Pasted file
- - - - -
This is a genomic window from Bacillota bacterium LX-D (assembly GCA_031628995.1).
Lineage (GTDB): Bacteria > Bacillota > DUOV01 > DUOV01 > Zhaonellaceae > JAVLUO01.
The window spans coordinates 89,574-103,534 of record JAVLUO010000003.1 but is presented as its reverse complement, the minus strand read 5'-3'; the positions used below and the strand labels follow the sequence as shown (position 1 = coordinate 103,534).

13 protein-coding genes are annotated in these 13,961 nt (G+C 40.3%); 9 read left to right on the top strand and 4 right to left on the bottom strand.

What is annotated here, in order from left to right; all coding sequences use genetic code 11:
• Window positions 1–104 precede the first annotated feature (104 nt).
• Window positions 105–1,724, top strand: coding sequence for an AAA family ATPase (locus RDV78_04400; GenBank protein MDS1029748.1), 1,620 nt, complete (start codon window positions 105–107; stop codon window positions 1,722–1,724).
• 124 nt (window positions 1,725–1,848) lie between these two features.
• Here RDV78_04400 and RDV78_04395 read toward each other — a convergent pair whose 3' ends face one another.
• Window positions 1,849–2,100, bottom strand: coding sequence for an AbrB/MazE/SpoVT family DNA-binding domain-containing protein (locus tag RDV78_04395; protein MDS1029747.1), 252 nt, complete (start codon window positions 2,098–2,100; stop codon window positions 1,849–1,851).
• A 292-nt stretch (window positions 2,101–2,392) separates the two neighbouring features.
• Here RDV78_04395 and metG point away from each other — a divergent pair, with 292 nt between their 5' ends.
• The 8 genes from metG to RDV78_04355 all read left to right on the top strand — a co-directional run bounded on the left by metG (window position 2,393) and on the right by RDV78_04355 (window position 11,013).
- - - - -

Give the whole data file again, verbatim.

This is a genomic window from Bacillota bacterium LX-D (assembly GCA_031628995.1).
Lineage (GTDB): Bacteria > Bacillota > DUOV01 > DUOV01 > Zhaonellaceae > JAVLUO01.
The window spans coordinates 89,574-103,534 of record JAVLUO010000003.1 but is presented as its reverse complement, the minus strand read 5'-3'; the positions used below and the strand labels follow the sequence as shown (position 1 = coordinate 103,534).

13 protein-coding genes are annotated in these 13,961 nt (G+C 40.3%); 9 read left to right on the top strand and 4 right to left on the bottom strand.

What is annotated here, in order from left to right; all coding sequences use genetic code 11:
• Window positions 1–104 precede the first annotated feature (104 nt).
• Window positions 105–1,724, top strand: coding sequence for an AAA family ATPase (locus RDV78_04400; GenBank protein MDS1029748.1), 1,620 nt, complete (start codon window positions 105–107; stop codon window positions 1,722–1,724).
• 124 nt (window positions 1,725–1,848) lie between these two features.
• Here RDV78_04400 and RDV78_04395 read toward each other — a convergent pair whose 3' ends face one another.
• Window positions 1,849–2,100, bottom strand: coding sequence for an AbrB/MazE/SpoVT family DNA-binding domain-containing protein (locus tag RDV78_04395; protein MDS1029747.1), 252 nt, complete (start codon window positions 2,098–2,100; stop codon window positions 1,849–1,851).
• A 292-nt stretch (window positions 2,101–2,392) separates the two neighbouring features.
• Here RDV78_04395 and metG point away from each other — a divergent pair, with 292 nt between their 5' ends.
• The 8 genes from metG to RDV78_04355 all read left to right on the top strand — a co-directional run bounded on the left by metG (window position 2,393) and on the right by RDV78_04355 (window position 11,013).